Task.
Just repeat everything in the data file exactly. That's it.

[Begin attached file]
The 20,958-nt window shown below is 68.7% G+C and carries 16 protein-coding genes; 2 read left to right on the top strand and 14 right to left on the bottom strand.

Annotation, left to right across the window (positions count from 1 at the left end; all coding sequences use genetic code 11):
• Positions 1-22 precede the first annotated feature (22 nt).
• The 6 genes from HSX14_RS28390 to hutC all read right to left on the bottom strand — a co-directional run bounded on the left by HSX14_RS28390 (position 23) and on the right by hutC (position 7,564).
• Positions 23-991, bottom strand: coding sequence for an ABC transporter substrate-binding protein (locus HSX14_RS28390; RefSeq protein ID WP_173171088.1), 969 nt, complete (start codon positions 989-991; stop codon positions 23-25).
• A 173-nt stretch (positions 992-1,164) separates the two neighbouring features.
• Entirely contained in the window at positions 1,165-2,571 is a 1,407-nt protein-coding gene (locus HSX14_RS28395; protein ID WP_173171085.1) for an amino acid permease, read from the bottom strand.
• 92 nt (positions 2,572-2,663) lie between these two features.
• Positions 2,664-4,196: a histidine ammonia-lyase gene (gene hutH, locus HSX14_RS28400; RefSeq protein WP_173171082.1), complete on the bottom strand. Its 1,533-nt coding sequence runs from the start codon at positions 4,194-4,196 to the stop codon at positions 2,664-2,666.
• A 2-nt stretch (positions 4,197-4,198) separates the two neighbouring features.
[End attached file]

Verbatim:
The 20,958-nt window shown below is 68.7% G+C and carries 16 protein-coding genes; 2 read left to right on the top strand and 14 right to left on the bottom strand.

Annotation, left to right across the window (positions count from 1 at the left end; all coding sequences use genetic code 11):
• Positions 1-22 precede the first annotated feature (22 nt).
• The 6 genes from HSX14_RS28390 to hutC all read right to left on the bottom strand — a co-directional run bounded on the left by HSX14_RS28390 (position 23) and on the right by hutC (position 7,564).
• Positions 23-991, bottom strand: coding sequence for an ABC transporter substrate-binding protein (locus HSX14_RS28390; RefSeq protein ID WP_173171088.1), 969 nt, complete (start codon positions 989-991; stop codon positions 23-25).
• A 173-nt stretch (positions 992-1,164) separates the two neighbouring features.
• Entirely contained in the window at positions 1,165-2,571 is a 1,407-nt protein-coding gene (locus HSX14_RS28395; protein ID WP_173171085.1) for an amino acid permease, read from the bottom strand.
• 92 nt (positions 2,572-2,663) lie between these two features.
• Positions 2,664-4,196: a histidine ammonia-lyase gene (gene hutH, locus HSX14_RS28400; RefSeq protein WP_173171082.1), complete on the bottom strand. Its 1,533-nt coding sequence runs from the start codon at positions 4,194-4,196 to the stop codon at positions 2,664-2,666.
• A 2-nt stretch (positions 4,197-4,198) separates the two neighbouring features.